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Canadian Respiratory Journal
Volume 3, Issue 5, Pages 317-321
Original Article

Evaluation of Non-HIV-Related, Drug-Sensitive Cluster Outbreaks of Tuberculosis with PCR-based DNA Fingerprinting

JM FitzGerald,1 WA Black,2 and D Kunimoto3

1Respiratory Division, Department of Medicine, University of British Columbia, Vancouver, Canada
2Provincial TB Laboratory, BC Centre for Disease Control, Ministry of Health, Vancouver, British Columbia, Canada
3Department of Medical Microbiology and Infectious Disease, University of Alberta, Edmonton, Alberta, Canada

Copyright © 1996 Hindawi Publishing Corporation. This is an open access article distributed under the Creative Commons Attribution License, which permits unrestricted use, distribution, and reproduction in any medium, provided the original work is properly cited.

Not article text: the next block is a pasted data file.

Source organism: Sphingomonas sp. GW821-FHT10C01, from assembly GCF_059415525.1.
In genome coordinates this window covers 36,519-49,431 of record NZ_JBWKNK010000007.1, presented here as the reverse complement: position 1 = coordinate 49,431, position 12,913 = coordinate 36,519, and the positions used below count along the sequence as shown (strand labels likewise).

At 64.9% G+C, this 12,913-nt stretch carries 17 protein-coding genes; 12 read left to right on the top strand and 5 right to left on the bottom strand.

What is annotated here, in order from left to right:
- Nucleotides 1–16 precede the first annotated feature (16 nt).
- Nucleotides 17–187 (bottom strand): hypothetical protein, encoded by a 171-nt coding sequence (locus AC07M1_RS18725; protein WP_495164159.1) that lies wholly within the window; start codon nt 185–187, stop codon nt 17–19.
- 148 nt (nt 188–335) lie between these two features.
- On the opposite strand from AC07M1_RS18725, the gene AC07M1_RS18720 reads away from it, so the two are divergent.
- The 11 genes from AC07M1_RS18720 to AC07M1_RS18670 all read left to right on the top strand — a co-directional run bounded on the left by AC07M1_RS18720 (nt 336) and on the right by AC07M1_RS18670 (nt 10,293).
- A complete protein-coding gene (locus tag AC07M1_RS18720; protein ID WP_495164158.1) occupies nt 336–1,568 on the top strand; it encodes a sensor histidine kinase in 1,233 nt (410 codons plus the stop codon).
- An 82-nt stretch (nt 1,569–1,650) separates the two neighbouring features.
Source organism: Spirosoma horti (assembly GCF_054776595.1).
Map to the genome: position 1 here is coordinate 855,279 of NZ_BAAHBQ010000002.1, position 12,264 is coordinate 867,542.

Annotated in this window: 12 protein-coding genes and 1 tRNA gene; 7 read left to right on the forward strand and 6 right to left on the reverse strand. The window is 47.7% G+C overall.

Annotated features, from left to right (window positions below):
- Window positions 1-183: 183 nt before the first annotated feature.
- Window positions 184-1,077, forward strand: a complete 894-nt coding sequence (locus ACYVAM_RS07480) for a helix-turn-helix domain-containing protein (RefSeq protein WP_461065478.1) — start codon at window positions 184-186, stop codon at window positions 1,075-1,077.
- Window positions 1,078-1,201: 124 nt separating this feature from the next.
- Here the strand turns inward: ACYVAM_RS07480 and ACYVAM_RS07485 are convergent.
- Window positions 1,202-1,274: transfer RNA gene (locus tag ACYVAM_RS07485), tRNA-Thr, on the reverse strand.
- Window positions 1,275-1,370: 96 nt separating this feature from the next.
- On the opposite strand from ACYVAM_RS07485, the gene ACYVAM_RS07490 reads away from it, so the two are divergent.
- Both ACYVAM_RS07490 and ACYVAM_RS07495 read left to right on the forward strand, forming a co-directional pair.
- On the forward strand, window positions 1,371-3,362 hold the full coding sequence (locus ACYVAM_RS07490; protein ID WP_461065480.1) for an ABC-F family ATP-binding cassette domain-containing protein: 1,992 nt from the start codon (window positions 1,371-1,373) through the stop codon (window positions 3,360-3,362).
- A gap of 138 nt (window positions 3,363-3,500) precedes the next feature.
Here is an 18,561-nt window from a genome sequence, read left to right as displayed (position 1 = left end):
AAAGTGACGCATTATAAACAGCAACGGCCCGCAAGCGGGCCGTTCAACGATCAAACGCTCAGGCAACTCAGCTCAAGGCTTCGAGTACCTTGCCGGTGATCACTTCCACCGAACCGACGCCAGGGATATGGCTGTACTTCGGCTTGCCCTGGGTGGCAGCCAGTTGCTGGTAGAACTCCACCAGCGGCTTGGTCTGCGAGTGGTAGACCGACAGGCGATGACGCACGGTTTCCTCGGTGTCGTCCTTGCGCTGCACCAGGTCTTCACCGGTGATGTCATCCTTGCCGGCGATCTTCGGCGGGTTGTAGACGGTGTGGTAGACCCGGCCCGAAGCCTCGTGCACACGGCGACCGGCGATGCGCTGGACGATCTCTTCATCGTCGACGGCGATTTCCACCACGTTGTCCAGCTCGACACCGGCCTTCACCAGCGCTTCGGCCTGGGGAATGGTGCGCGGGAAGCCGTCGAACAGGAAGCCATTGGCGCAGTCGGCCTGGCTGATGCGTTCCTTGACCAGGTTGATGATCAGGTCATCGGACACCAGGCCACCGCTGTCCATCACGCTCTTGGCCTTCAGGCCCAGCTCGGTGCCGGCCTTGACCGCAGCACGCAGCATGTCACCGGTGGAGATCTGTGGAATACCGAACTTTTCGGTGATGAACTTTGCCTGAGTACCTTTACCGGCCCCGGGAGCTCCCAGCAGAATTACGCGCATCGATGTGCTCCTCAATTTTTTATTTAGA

OBJECTIVES: To characterize two cluster outbreaks of tuberculosis by DNA fingerprinting and to evaluate the possibility of their association with human immunodeficiency virus (HIV) infection and multiple drug-resistant Mycobacterium tuberculosis.

SETTING: Two clusters of tuberculosis cases in adjoining aboriginal Canadian reserves and a control population.

METHODS: All cases of tuberculosis diagnosed in the two communities and a number of control isolates were fingerprinted using a novel simplified DNA-based technique. Demographic data, purified protein derivative (PPD) skin test response to 5TU PPD, type of disease and HIV serology were also evaluated. Positive cultures were assessed for susceptibility to antituberculous drugs.

RESULTS: Two distinct clusters with five cases in one community and 21 cases in the second were identified. Isolates from both communities differed in their DNA pattern but were identical within communities. Thirteen cases had bacteriologically proven disease and grew susceptible organisms. Serological analysis for HIV infection was carried out in 15 of 18 adults, and all were negative.

CONCLUSIONS: The study shows the potential for the rapid transmission of tuberculosis infection in HIV-negative subjects with susceptible organisms. It further highlights the usefulness of DNA fingerprinting for molecular epidemiology in evaluating particular outbreaks.